China Facing Labor Force Decline

China Facing Labor Force Decline
China Facing Labor Force Decline

China Facing Labor Force Decline

As the working-age population is declining in China, according to various reports President Xi Jinping is worried about the growth prospects that China enjoyed in the last three decades. The president and Premier Li Keqiang, have shown their concerns at several occasions. China’s working-age population has declined by 2.44 million in 2013 itself.

The situation has arrived for the country as it followed the one-child policy. Now the country has abolished the policy and promoting for more children. The country is also facing a record credit boom, with the central bank pumping funds into the financial system as the country faced money-market rates yesterday rose by the most in seven months.

According to market observers the decline of the labor force just makes everything more difficult in terms of generating growth. They also believe that China has less people to take part in production and that reinforces the need to be more productive. Additionally, as it makes more urgent the need for China to find ways to shift capital to areas of the economy that can boost productivity, the leadership is worried about the shortage of the labor force.

Though the country is not dead slow in terms of economic growth as its $9.4 trillion economy expanded 7.7 percent in the fourth quarter from a year earlier, the major challenge it is facing is that it cannot sustain this growth in the future as its labor force is declining. Yesterday, China’s benchmark stock index fell to the lowest in almost six months.


The major concern that the Chinese economy is facing is that its economic growth is slowing and share sales will divert funds from the market. Amidst concern, the nation’s money-market rates slid the most in four weeks today, despite the better market performance yesterday. Nevertheless, the benchmark seven-day repurchase rate also declined 105 basis points to 5.54 percent.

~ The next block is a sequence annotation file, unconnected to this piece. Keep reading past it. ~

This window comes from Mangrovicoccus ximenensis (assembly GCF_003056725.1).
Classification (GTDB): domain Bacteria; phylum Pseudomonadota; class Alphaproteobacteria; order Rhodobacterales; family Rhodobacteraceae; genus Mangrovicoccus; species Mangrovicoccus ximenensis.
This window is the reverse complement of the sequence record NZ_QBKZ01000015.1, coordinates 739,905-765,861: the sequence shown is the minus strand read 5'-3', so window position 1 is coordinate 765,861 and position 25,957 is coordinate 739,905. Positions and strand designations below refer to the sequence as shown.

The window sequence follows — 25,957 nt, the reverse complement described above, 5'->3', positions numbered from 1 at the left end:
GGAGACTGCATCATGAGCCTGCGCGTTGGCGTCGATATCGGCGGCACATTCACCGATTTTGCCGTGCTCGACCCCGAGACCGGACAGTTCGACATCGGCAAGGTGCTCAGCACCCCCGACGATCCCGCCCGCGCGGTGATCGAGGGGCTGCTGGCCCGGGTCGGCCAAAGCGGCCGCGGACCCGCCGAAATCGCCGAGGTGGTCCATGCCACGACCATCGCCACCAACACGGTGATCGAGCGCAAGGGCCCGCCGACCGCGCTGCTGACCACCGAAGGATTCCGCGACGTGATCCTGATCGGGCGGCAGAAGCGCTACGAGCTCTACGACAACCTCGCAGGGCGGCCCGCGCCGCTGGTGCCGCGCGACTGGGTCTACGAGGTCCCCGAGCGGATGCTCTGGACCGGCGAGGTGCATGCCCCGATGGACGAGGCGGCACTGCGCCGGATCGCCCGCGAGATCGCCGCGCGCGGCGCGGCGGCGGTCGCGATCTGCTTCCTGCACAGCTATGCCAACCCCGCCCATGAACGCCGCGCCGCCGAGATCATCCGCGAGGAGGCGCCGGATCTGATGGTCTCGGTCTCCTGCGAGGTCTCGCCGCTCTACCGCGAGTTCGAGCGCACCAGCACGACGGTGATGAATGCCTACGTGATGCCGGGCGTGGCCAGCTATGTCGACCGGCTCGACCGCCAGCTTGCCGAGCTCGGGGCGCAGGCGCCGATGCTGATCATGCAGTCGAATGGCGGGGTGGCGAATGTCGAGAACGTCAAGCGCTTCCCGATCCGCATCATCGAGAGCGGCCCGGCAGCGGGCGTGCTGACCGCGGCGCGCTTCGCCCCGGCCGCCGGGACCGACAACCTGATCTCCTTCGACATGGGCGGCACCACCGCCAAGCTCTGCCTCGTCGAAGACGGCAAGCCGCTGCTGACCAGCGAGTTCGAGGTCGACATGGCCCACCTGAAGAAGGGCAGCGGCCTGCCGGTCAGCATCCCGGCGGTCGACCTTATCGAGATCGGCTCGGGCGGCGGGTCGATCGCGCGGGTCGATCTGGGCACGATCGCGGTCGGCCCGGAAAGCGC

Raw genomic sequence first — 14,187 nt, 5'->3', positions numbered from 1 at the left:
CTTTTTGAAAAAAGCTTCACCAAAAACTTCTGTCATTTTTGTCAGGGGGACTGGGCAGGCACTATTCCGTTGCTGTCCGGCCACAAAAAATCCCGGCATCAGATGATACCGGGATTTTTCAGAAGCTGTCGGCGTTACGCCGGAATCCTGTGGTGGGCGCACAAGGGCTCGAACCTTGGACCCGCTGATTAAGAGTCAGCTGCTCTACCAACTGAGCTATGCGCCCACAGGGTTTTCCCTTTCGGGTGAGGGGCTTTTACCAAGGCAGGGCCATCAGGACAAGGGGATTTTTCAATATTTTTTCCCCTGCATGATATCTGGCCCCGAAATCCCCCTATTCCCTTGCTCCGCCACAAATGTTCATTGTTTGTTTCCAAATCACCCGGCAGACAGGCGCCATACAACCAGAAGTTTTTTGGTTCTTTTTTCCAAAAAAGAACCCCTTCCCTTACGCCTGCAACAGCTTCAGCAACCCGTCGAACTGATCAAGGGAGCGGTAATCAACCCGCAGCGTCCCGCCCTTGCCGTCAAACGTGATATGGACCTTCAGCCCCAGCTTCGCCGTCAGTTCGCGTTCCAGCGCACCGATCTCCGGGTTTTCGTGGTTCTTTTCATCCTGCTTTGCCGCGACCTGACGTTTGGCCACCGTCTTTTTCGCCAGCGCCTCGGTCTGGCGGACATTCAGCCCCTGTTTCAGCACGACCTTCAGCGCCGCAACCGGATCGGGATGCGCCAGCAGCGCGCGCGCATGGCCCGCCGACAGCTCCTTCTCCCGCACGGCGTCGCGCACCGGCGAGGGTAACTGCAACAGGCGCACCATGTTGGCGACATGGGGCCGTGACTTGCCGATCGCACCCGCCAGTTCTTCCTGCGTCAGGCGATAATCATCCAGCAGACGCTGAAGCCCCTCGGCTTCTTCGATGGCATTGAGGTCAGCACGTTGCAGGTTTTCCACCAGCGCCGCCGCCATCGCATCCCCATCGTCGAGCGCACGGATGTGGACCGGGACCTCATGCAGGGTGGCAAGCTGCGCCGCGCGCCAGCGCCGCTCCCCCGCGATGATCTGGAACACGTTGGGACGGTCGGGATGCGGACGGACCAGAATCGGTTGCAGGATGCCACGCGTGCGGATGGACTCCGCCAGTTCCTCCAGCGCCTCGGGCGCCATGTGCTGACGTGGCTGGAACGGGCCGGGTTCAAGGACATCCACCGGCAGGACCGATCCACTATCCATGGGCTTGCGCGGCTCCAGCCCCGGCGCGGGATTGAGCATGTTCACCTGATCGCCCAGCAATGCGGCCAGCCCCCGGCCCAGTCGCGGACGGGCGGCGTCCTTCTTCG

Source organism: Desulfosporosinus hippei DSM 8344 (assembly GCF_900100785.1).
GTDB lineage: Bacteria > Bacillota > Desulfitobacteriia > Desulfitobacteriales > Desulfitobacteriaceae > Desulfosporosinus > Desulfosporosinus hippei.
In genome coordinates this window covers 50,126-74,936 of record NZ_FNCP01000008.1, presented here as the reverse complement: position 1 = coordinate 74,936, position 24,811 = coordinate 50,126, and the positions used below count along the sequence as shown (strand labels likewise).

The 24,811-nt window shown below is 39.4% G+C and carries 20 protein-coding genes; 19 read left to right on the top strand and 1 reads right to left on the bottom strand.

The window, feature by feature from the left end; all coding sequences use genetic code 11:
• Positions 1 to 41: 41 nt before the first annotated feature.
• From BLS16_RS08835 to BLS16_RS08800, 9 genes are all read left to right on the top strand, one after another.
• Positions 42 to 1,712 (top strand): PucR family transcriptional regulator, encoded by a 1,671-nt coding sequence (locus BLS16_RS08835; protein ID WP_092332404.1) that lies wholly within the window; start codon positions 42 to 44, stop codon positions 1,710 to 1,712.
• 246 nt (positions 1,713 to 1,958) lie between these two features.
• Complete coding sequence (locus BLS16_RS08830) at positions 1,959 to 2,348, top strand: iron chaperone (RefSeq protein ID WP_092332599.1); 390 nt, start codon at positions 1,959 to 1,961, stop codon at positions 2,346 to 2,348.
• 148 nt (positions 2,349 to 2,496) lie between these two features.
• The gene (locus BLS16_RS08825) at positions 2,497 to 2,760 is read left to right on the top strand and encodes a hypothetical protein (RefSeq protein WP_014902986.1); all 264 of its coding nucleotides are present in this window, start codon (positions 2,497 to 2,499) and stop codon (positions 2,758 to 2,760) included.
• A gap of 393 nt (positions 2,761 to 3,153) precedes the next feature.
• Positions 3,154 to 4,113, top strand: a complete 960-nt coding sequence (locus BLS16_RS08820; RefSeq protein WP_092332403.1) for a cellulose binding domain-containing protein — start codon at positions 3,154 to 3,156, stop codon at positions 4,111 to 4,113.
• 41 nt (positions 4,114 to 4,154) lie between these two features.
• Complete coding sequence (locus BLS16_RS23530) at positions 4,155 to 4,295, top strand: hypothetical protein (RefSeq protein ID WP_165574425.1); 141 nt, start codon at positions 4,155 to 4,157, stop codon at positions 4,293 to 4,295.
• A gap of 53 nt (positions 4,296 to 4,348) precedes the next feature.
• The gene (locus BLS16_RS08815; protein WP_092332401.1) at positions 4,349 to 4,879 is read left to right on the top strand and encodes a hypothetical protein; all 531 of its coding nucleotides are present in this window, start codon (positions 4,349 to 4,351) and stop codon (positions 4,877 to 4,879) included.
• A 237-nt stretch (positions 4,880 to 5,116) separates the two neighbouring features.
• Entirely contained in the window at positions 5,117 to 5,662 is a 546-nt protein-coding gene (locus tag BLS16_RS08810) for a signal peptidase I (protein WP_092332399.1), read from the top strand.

China is also facing another problem wherein income gains are slowing and urban per capita disposable income last year increased by merely 7 percent in real terms. The problem is being compounded with China’s working-age population decline which fell 3.45 million in 2012. There is a huge problem as the low-end labor market becomes tighter and tighter.

Additionally, growth in the labor pool which contributed about 10 percent of China’s economic expansion over the past 35 years is declining. The country may look for expanding and boosting productivity through changes to the financial and fiscal systems and deregulation and that is what the injection of funds in the financial system is all about.

To contact the reporter of this story: Jonathan Millet at